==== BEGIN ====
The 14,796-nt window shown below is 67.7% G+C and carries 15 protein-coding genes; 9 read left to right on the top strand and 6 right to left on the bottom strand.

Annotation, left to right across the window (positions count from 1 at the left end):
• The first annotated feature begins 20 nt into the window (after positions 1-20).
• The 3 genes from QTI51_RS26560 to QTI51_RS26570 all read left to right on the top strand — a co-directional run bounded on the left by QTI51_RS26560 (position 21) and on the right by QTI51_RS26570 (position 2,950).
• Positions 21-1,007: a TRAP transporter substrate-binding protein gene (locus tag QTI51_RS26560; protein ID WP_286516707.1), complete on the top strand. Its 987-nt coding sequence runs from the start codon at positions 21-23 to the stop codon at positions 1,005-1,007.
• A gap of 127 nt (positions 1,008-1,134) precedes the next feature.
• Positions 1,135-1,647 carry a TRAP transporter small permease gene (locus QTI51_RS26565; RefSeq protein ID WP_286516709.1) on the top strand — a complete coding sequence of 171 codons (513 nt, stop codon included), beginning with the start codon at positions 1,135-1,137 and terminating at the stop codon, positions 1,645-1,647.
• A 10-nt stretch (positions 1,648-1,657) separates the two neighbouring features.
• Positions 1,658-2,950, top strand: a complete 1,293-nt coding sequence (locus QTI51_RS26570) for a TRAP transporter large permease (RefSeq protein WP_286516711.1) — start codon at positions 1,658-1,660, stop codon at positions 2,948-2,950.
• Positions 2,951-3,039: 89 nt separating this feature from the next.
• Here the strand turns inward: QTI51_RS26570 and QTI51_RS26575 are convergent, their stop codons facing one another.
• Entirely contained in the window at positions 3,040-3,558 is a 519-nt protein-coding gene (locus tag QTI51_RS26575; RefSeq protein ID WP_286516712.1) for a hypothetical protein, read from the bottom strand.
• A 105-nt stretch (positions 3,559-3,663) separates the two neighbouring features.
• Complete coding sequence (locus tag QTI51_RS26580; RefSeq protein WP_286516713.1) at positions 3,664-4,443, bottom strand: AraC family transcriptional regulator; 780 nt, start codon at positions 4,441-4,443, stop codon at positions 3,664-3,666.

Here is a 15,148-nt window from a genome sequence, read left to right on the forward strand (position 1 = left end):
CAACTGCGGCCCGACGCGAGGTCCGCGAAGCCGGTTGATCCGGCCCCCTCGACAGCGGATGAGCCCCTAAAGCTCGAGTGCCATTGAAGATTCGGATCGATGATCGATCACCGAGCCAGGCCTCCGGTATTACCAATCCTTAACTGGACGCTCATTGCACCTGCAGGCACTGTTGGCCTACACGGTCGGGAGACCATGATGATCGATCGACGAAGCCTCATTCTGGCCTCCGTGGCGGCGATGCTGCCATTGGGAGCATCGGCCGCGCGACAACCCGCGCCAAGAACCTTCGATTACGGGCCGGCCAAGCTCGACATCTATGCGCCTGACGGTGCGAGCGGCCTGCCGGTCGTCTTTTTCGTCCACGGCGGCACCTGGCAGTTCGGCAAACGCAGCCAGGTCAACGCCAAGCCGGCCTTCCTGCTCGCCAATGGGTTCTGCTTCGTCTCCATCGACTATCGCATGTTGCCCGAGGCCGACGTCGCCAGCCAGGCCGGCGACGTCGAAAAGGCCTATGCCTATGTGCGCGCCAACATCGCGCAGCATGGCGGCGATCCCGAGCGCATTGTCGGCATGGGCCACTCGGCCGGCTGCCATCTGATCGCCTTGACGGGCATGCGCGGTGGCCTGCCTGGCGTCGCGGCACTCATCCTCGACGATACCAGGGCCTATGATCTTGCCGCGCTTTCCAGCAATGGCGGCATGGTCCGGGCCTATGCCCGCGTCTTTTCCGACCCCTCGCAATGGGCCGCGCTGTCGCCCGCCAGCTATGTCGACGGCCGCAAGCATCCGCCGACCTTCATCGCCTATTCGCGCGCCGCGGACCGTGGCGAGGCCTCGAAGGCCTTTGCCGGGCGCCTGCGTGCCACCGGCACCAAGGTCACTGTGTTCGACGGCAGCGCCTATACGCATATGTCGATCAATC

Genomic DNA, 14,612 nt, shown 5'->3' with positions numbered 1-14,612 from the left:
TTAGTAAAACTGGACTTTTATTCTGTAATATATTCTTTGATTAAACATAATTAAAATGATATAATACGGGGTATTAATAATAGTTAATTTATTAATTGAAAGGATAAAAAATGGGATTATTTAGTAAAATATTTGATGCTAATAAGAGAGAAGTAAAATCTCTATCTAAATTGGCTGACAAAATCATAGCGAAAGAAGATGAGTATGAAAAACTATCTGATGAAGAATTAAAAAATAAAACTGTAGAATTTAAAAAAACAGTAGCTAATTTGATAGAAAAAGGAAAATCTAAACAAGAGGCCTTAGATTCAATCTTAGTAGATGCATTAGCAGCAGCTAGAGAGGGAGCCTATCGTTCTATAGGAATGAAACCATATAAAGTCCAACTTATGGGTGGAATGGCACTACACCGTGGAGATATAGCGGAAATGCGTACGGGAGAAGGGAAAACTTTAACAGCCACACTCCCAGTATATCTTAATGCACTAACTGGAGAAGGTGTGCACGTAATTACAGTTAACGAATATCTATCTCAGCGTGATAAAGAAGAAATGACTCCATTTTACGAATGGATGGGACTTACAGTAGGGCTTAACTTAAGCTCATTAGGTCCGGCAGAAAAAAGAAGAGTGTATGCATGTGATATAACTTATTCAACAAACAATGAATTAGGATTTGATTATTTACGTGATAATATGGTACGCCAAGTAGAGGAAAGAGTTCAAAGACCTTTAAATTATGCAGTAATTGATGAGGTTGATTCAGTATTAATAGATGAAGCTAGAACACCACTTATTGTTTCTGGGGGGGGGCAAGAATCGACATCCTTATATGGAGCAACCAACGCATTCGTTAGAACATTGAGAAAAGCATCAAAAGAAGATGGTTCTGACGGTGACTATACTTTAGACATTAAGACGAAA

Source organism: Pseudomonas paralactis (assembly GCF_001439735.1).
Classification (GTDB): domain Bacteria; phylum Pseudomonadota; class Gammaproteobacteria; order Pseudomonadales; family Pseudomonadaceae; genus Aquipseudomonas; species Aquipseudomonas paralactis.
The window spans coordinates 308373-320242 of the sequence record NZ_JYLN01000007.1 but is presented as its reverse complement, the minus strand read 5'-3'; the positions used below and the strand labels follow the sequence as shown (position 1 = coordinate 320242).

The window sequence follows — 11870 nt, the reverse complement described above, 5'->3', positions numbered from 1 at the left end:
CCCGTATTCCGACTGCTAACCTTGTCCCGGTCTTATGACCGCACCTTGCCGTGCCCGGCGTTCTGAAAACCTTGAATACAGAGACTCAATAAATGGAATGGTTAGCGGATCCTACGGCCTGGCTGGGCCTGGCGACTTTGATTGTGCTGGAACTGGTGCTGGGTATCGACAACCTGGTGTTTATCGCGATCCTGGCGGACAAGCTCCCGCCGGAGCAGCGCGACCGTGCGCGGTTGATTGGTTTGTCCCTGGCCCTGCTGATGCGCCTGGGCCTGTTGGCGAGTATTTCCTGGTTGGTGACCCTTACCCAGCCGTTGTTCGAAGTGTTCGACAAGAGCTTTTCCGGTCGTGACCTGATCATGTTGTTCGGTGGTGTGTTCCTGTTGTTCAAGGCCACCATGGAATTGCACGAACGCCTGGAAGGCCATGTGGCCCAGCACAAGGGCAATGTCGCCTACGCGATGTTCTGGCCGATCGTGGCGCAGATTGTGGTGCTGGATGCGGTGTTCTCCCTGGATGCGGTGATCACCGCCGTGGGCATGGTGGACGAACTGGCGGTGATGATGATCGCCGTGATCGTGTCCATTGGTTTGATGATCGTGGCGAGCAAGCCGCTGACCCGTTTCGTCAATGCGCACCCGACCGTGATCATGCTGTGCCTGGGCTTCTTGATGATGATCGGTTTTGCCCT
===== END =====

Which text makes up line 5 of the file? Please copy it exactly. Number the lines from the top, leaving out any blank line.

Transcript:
• Positions 21-1,007: a TRAP transporter substrate-binding protein gene (locus tag QTI51_RS26560; protein ID WP_286516707.1), complete on the top strand. Its 987-nt coding sequence runs from the start codon at positions 21-23 to the stop codon at positions 1,005-1,007.